We got up and running in beta in late 2013 and came through to early stages in 2014. I realised that if we’re really going to run in this space, we need to own as much of our infrastructure as we could. 18 months ago we were in full-launch mode. Now Pockit has transformed into a business with 70,000 users, processing over £70 million pounds over 12 months.

Why did you want to become an entrepreneur?

I come from a family business background in a very different space: cosmetics and personal care products. My father set up the business in the 70s in Nigeria, focusing on soaps and skin lightening creams. Before long, his company was the number one soaps business in Nigeria and Ghana. In the late 90s, we diversified our strategy to become more global through acquisitions.

We spotted a trend in the market: large MNCs like Proctor & Gamble and Unilever, tend to focus on the top 10 per cent revenue drivers of their brands and portfolios. We came up with a strategy to buy ‘underperforming’ orphan brands in these large corporations that needed love, attention and care to be revitalised.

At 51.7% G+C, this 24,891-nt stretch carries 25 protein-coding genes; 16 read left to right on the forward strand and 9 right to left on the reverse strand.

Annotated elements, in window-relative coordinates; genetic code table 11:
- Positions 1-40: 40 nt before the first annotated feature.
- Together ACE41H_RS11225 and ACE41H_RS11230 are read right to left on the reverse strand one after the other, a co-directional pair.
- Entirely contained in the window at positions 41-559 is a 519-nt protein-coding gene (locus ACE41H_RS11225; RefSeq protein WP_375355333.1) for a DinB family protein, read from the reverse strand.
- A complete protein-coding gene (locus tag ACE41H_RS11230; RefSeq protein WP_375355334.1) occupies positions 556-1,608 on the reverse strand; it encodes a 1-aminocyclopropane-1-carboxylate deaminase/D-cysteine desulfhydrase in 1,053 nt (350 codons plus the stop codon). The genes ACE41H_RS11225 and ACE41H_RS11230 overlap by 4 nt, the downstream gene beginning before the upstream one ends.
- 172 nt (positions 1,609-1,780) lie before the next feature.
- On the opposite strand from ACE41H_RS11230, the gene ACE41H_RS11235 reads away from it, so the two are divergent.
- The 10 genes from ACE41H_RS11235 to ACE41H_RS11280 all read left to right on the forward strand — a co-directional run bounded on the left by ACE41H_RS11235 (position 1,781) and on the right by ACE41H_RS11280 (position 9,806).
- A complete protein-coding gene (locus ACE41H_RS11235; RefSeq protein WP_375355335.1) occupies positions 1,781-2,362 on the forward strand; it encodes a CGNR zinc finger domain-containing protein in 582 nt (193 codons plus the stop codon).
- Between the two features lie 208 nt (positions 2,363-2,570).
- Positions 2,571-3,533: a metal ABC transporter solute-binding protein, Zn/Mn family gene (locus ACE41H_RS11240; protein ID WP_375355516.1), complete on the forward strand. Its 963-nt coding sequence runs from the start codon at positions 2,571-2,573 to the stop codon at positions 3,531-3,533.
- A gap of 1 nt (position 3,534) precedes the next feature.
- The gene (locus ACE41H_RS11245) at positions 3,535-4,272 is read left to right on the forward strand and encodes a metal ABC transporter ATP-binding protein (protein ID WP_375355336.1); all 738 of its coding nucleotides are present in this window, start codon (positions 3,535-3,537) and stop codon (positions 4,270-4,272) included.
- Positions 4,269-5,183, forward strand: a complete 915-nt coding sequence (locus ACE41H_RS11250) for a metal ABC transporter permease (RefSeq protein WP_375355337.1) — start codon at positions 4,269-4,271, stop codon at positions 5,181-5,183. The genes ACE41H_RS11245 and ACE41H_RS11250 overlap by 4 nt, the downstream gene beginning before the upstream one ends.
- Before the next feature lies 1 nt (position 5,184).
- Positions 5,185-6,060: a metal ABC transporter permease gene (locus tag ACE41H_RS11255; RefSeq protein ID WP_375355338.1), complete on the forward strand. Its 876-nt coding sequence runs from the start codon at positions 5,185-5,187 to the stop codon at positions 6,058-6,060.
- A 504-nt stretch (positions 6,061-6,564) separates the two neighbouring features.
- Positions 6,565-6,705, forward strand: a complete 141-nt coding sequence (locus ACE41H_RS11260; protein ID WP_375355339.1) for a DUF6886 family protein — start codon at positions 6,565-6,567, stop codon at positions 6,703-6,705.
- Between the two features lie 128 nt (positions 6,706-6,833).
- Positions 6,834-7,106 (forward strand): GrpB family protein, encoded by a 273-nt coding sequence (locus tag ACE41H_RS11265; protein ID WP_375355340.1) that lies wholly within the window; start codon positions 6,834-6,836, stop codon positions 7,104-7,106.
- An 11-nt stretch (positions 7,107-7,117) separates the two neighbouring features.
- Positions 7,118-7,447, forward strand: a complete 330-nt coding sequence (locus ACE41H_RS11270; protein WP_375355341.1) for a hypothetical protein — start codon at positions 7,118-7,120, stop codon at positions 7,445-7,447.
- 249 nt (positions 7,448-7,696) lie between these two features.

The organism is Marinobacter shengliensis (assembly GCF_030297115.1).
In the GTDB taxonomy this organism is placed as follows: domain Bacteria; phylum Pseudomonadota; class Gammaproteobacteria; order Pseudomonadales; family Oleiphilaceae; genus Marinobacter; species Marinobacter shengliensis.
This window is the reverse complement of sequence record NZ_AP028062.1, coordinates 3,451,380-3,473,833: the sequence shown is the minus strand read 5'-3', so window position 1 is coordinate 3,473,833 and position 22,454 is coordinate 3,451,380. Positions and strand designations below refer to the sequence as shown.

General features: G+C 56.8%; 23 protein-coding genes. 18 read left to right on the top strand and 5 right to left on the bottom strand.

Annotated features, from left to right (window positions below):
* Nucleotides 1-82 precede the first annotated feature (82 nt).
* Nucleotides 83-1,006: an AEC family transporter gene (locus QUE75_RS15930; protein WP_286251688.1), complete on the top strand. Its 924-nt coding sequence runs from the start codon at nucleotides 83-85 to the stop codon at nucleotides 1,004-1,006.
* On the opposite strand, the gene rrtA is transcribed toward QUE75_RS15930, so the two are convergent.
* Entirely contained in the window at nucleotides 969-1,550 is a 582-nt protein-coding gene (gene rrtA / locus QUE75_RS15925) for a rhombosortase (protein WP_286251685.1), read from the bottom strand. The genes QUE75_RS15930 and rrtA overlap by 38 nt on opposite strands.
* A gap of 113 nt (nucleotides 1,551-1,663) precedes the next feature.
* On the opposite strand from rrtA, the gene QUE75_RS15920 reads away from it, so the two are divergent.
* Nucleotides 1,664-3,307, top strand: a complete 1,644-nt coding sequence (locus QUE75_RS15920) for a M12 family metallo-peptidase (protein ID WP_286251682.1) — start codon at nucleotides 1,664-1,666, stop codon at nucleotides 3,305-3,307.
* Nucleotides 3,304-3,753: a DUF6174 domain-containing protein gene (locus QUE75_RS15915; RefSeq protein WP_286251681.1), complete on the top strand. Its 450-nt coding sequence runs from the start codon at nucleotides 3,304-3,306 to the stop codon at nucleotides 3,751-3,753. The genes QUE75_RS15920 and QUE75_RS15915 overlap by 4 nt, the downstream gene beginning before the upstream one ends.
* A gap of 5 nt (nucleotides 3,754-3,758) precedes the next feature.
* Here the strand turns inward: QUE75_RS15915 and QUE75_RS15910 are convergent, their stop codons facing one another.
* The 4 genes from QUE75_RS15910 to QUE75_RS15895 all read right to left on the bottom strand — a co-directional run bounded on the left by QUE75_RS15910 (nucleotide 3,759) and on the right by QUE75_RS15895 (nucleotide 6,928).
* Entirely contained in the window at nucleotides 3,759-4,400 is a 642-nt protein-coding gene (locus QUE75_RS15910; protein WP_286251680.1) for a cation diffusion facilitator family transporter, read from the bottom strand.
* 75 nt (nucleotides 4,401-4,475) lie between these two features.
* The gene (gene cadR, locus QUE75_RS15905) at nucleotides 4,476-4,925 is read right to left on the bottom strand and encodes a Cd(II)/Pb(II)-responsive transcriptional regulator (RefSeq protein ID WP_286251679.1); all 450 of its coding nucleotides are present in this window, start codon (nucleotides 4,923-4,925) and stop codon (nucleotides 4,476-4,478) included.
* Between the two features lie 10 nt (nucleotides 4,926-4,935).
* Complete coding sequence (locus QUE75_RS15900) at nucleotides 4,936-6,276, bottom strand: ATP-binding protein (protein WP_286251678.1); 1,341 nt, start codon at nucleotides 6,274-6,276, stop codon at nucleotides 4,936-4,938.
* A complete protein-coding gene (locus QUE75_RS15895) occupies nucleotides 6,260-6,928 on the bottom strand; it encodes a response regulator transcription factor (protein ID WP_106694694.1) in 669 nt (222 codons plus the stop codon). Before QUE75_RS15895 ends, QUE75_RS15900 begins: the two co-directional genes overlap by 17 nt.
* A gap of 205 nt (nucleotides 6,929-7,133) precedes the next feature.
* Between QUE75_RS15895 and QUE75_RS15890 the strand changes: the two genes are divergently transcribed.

For example, we bought Harmony Hairspray in 1999. The brand had lost its appeal from the 70s under Unilever ‘s ownership. We bought it to turn it around, and that’s been a strategy that worked with the right investment. We acquired 40 more businesses in a in a four year period and brought brands like Simple soaps, Yardley, among others back to the market. That’s how we built a global business then, and turned around all 40 businesses by 2010.

Then we began to focus on building these brands into really successful businesses rather than acquiring more.

Meanwhile, I studied computer science and business management in UCL, and entered banking for a short time. I quickly realised that wasn’t my calling and decided to shadow my father to see how he ran things.

This happened to coincide with when we received a lot of interest from private equity investors. Four major transactions between 2010 and 2012 led to our selling all 40 brands in our portfolio, and by the end of 2012, we had exited the company fully.

In summary, the family business was the best way for me to cut my teeth in the business world. I was also quite close to the whole process of going through our exit.

After this period, my father set up a family office to manage our investments. I didn’t really want to get into the investing side of things at that point. I wanted to do something entrepreneurial and started to look at what was happening in the market at that point in time.

How did you raise funding, and why?